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BJP, Congress fight it out in toughest Assam poll battle in 30 yrs

Sentinel Digital DeskBy : Sentinel Digital Desk

  |  2 April 2016 12:00 AM GMT

DATELINE Guwahati /Wasbir Hussain

Assam is witnessing its toughest ever poll battle in 30 years with the BJP (heading a five-party alliance), and the Congress set to face the electorate in the first phase of polling on April 4. While the resurgent BJP is harping on the ‘vikas’ or development mantra and is repeatedly reminding the people about the impending change or ‘parivartan’ in the government, the Congress is talking of development ushered in during the past 15 years of its rule, triggered, the party says, because of peace and stability under Chief Minister Tarun Gogoi.

The State’s 1.90 crore voters would eventually deliver the verdict, but if any party has achieved a head-start in the campaigning early on, it certainly is the BJP. The saffron party has actually launched a poll blitzkrieg, unleashing leaders with known oratorical skills—Prime Minister rendra Modi, Amit Shah, Rajth Singh, Sushma Swaraj and Smriti Irani. The Congress, of course, saw Sonia and Rahul Gandhi campaign, but where are the other important leaders—Jyotiraditya Scindia, Sachin Pilot, Salman Khurshid, Digvijay Singh?

I am convinced beyond doubt that only three political leaders in the State have a pan-Assam appeal or influence today. They are Himanta Biswa Sharma (BJP), Tarun Gogoi (Congress) and Sarbanda Sonowal (BJP). Himanta Biswa Sarma hopes to address 200 rallies by himself by the end of campaigning for the second and fil phase of polling on April 11. The Congress has been in power for 15 years without a break but its key leaders like Pradyut Bordoloi, Bharat rah, Ajanta Neog, Anjan Dutta and a few others are tied to their respective constituencies in view of the tough fight they are facing from their rivals, mainly from the BJP. Himanta Biswa’s mobility and oratory is his biggest asset, while Tarun Gogoi, who is on a near solo-campaign for his party, is doing a fairly good job despite his age.

This has also been a campaign that is seeing a bitter war of words. “Tarun Gogoi will turn 90 soon...Some people came to me and said we have a problem with the alphabet ‘I’, and so from now on, they told me they would say Tarun Gogo..Go Go..,” mocked Prime Minister Modi in course of his campaign tour on March 26. In reply, Gogoi, who will turn 81 soon, said, “Modi is a good actor, he should get an Oscar.” The Chief Minister appeared emotiol and asked whether Modi, by ‘deliberately’ putting his age at close to 90, was actually praying for his demise. “I was made Chief Minister by the people of Assam, not by Modi or Shah,” Gogoi said.

The Congress, like the BJP, has been combative. The party put up huge hoardings with a photograph depicting BJP’s chief ministerial candidate Sarbanda Sonowal bowing to apparently touch the feet of Union Fince Minister Arun Jaitley. The Congress’ text alongside the picture says, “How can a leader who can surrender Assam’s self-respect on Delhi’s streets protect the rights of the people of the state?” The BJP has moved the Election Commission saying such a campaign is against the model election code of conduct.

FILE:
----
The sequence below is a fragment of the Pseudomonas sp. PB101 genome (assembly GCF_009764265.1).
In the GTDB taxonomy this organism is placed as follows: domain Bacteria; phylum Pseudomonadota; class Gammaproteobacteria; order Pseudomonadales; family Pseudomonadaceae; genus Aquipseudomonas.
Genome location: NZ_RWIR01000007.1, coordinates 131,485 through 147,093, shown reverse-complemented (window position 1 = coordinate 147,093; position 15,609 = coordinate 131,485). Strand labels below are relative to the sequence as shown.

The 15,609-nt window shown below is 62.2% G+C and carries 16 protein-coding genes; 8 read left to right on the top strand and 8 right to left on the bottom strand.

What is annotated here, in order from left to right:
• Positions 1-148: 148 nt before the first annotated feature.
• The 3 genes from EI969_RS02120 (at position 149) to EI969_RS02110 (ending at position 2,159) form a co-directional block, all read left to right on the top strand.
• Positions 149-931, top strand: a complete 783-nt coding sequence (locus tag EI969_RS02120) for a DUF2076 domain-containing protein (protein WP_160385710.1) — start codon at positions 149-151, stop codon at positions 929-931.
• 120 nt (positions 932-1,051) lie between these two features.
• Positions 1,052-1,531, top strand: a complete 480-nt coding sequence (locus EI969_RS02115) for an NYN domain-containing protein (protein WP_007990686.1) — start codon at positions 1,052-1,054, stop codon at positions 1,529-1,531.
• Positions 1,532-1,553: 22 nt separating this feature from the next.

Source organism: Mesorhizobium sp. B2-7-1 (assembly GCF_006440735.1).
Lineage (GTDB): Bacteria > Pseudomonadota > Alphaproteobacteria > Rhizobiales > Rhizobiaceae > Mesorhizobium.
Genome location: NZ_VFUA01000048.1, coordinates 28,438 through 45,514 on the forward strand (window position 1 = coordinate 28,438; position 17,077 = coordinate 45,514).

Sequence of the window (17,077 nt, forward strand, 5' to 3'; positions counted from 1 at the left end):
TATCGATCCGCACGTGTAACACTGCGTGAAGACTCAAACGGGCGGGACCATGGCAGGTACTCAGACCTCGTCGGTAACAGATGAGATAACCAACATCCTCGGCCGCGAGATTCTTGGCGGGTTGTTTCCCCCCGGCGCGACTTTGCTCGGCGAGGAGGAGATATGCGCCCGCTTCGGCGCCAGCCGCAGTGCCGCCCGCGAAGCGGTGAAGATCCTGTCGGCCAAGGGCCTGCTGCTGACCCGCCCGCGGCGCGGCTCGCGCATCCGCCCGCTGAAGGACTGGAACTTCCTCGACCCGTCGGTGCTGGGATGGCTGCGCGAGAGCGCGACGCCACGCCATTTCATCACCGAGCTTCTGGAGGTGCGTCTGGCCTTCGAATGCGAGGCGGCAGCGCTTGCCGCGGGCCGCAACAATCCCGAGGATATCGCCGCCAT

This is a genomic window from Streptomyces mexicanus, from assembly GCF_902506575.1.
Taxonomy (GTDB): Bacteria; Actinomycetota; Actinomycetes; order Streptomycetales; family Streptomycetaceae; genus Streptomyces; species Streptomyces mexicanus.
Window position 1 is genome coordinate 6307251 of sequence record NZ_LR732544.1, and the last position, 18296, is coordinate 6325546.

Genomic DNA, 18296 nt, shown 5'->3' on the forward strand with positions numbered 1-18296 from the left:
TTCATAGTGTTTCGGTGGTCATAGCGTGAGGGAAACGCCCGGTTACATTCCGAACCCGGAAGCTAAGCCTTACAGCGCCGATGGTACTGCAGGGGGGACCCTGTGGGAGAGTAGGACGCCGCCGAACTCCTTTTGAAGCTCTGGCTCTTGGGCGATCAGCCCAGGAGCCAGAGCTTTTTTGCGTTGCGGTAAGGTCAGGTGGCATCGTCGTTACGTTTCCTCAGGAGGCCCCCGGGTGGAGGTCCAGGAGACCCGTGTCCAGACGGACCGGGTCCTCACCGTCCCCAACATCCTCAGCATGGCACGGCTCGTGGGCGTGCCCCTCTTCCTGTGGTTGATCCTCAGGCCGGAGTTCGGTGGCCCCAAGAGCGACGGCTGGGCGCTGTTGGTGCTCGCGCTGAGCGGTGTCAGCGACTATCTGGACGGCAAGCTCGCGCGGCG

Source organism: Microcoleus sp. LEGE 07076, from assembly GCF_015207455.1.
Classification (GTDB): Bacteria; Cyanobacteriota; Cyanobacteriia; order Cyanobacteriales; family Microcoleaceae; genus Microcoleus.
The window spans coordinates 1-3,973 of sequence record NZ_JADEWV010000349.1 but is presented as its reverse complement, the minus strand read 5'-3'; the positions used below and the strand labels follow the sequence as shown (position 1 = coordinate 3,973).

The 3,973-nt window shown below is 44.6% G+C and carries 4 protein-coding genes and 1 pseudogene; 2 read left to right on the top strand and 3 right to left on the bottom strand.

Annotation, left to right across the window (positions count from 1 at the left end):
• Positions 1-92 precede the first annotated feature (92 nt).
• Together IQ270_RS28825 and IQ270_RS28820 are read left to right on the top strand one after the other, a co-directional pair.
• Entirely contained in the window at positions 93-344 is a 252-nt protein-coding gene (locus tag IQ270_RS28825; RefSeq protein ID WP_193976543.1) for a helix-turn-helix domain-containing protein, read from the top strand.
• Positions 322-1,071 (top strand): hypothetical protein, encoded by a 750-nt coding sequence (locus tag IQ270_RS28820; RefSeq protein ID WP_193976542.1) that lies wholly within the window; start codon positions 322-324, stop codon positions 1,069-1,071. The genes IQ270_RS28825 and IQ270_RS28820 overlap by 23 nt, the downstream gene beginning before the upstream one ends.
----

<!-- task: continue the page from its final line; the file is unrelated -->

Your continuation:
On its part, the BJP has been accusing the Gogoi-led Congress government of being corrupt and of hoping to face the polls with the backing of the ‘Bangladeshi vote bank.’ BJP leader Himanta Biswa, who had defected to the saffron party six months ago with nine other Congress MLAs, has been going around describing this election as the ‘last battle of Saraighat.’ Fought in 1671, the much weaker local Ahom army defeated the Mughals on the banks of the Brahmaputra near Guwahati. The Ahom victory in that battle halted Mughal expansionism into Assam. Sarma’s explation is that if the BJP does not win this time, Assam will come to be ruled by people who may not be of Indian origin, implying that it could be governed by the Congress-All India United Democratic Front (AIUDF) combine who may win with votes of alleged ‘Bangladeshis.’

The bitter exchanges aside, this has also been an election where candidates irrespective of party affiliations have either joined the contest as independents or moved over to other parties on being denied tickets by their parent parties. This means party loyalty or ideology is not something that is sacrosanct anymore. Another noticeable thing has been the regiol parties (Asom Ga Parishad and Bodoland People’s Front) aligning with a tiol party like the BJP, that, many feel, could actually gobble up the local parties in the long run. The AGP, of course, could well reap dividends following its last-minute decision to side with the BJP rather than running solo.

A BJP win will lead to the saffron party opening its account in the Northeast, and a Congress loss will mean its hold over its key bastion is slipping away. Four of the eight northeastern states are today under Congress rule while the BJP is sharing power with the People’s Party of Aruchal in Aruchal Pradesh. On the whole, a critical high-stake election for Prime Minister Modi, Amit Shah, and Rahul Gandhi. Tarun Gogoi can, however, afford to relax, having led the Congress to three successive wins!


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